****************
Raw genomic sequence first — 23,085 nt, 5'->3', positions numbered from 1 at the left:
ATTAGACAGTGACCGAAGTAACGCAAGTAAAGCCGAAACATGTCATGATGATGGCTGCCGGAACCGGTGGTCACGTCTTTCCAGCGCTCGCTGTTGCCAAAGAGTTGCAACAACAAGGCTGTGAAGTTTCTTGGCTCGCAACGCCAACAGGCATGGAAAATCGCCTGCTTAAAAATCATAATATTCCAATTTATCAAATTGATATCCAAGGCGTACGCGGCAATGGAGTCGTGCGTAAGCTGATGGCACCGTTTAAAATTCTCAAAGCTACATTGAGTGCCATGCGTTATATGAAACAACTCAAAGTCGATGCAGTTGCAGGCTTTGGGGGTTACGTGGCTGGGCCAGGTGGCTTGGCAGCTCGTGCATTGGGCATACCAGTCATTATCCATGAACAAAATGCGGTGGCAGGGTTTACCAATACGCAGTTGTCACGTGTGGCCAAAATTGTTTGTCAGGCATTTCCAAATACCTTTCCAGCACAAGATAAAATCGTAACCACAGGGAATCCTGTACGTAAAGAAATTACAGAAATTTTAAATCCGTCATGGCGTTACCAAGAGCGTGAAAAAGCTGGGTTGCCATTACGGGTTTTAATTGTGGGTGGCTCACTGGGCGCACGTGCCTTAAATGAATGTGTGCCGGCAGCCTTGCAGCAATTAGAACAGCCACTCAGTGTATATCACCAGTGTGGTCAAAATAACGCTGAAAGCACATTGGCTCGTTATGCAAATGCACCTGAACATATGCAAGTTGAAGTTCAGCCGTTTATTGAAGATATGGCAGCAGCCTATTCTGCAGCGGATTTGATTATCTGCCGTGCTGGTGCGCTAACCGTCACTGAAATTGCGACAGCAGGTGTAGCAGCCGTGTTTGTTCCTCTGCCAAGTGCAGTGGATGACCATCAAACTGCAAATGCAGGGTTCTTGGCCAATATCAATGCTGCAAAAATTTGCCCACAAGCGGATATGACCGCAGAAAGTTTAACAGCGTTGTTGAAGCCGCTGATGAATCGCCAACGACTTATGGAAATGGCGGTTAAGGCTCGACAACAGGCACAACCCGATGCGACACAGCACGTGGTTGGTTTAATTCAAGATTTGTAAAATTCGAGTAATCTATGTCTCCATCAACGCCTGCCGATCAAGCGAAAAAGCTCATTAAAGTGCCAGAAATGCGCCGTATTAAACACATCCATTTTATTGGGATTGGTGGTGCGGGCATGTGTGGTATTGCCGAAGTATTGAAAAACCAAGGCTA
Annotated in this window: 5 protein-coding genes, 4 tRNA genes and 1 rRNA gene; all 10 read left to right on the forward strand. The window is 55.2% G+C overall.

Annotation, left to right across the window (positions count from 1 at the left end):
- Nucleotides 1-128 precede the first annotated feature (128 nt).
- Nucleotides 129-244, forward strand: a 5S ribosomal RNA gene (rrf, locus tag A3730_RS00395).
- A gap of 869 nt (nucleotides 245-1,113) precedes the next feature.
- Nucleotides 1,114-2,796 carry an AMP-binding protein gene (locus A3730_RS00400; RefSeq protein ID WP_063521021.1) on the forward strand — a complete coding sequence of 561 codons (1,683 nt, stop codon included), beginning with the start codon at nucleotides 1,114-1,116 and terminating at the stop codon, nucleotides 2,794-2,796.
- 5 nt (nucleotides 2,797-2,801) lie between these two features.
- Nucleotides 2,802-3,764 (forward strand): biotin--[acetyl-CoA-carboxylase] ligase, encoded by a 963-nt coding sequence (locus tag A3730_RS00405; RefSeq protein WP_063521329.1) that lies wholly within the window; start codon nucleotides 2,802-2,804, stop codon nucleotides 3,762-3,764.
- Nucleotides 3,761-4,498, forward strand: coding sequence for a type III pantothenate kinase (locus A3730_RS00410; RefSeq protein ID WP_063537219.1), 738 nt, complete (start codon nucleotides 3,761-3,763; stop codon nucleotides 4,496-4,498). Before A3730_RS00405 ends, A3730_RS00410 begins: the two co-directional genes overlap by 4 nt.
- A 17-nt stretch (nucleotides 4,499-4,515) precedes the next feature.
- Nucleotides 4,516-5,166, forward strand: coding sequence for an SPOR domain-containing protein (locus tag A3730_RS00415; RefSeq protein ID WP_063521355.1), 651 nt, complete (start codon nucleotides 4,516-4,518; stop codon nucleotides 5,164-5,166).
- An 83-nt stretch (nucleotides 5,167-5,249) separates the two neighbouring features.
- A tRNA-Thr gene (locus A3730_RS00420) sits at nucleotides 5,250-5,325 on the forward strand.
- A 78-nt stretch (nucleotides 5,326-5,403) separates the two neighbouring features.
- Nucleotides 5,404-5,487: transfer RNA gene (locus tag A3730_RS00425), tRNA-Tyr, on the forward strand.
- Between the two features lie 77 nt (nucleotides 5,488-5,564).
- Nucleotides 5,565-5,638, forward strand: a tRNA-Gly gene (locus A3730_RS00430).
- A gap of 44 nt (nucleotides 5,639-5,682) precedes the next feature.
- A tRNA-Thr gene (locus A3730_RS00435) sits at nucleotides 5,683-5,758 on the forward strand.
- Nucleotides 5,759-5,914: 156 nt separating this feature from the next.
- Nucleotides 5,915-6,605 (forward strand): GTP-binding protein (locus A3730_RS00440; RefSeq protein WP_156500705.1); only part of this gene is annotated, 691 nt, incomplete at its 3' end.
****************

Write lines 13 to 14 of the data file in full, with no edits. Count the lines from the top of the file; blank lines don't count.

- Nucleotides 4,516-5,166, forward strand: coding sequence for an SPOR domain-containing protein (locus tag A3730_RS00415; RefSeq protein ID WP_063521355.1), 651 nt, complete (start codon nucleotides 4,516-4,518; stop codon nucleotides 5,164-5,166).
- An 83-nt stretch (nucleotides 5,167-5,249) separates the two neighbouring features.